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Re: Flywheels and fairings and spokes, oh my!
« Reply #48 on: February 27, 2021, 10:21:47 AM »

Case B1. Upper fairing only, ≤ 3,800 RPM, no shroud .....  64 s
Case B2 = Case C1 under shroud ................................ 122 s
Case C1. Lower fairing only, ≤ 3,800 RPM, no shroud ..... 188 s
Case C2 = Case B1 under shroud .................................  54 s
You either mixed up the B's and C's, or you are trying to confuse me  :P


Your top seems to have three balance screws on the inside but look too small to compensate for the asymmetric arm. Anyway, I have seen similar tops with no screws.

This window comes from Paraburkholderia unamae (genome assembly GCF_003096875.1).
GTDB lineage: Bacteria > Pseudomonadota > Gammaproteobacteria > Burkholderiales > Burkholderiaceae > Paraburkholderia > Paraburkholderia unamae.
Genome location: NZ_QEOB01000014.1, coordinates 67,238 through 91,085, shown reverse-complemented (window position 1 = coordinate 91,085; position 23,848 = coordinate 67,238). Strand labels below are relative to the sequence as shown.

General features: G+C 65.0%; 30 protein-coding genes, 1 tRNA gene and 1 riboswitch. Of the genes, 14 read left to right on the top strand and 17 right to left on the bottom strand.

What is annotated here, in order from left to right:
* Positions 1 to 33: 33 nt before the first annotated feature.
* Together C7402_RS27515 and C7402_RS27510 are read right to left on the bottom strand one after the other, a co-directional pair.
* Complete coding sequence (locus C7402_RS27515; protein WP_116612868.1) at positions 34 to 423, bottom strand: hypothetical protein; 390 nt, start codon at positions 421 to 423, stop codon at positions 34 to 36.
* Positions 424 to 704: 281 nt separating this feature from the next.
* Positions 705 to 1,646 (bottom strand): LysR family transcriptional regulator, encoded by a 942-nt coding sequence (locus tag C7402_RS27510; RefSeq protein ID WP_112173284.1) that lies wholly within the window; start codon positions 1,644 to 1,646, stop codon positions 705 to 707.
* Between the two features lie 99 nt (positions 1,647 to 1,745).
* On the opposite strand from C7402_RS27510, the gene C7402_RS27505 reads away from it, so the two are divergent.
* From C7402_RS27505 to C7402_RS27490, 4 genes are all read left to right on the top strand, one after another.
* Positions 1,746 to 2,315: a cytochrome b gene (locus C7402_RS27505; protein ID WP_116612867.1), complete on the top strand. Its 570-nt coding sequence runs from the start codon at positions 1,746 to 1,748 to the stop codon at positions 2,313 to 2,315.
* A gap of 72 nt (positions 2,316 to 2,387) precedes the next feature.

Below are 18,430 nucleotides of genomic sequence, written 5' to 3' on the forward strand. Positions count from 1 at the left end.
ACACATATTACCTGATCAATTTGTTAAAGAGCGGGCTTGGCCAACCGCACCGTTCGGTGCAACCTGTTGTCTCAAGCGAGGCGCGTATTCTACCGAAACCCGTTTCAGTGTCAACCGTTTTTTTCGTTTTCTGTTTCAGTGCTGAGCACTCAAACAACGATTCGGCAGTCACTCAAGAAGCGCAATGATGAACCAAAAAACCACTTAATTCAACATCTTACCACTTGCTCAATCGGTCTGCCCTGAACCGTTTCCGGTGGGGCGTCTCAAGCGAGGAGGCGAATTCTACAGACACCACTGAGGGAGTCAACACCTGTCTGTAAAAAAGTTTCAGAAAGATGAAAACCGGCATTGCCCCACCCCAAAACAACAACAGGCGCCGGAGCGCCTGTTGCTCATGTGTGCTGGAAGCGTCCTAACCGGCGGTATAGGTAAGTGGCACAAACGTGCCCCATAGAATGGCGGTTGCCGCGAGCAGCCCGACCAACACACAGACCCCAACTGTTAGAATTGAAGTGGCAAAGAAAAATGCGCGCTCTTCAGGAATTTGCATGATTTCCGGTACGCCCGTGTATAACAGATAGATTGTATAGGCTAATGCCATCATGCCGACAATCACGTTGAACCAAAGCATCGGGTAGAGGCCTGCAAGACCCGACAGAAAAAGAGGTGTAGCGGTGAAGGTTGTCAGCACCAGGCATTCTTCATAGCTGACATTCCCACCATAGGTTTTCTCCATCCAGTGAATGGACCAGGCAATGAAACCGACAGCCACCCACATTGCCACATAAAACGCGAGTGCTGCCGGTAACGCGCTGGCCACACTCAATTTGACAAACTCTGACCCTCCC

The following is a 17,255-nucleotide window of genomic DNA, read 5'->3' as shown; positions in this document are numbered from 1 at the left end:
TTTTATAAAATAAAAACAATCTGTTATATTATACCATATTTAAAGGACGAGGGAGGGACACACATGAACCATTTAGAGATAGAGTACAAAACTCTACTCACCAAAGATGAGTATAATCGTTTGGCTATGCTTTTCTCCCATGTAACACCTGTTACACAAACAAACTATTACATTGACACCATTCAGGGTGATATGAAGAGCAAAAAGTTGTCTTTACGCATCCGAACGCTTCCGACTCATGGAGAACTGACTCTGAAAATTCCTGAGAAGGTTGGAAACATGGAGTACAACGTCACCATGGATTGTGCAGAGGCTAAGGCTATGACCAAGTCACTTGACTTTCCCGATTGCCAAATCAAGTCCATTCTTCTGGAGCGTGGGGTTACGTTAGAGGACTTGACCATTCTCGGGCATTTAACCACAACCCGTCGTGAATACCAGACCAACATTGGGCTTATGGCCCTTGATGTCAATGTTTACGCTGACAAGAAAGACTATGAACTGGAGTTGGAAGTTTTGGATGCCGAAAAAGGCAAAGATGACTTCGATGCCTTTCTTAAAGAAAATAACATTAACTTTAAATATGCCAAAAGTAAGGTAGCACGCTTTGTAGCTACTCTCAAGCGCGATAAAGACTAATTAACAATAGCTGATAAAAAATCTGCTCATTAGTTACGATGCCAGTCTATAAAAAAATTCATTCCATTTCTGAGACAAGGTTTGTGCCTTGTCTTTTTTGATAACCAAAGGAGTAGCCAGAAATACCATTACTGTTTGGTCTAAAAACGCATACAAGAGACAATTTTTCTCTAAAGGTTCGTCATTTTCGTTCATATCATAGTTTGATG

How is it balanced?

- I ripped both covers off and did another measurement on the bare top
This curve ended up somewhere between the others! Which means the whole measurement as I performed it so far can not tell us much.There must be some different effects involved here so that we can not see the aerodynamic effect by the fairings clearly.Might be some imbalance introduced by the fairing or maybe balance by chance. Through that different wobbling that results in different tip related spin decrease......
Good that you took a second measurement.
Because of tip friction variability, I spun the top 26 times, and avaraged the results. 
Iacopo is the gold standard in experimental measurements!

Average 1900-1600 RPM spin time without fairing: 64.6 seconds.
Average 1900-1600 RPM spin time with fairing: 65.8 seconds.
The difference is very little. 
With the cover the area in contact with the open air decreases while the von Karman pumping probably increases. Perhaps they compensate each other.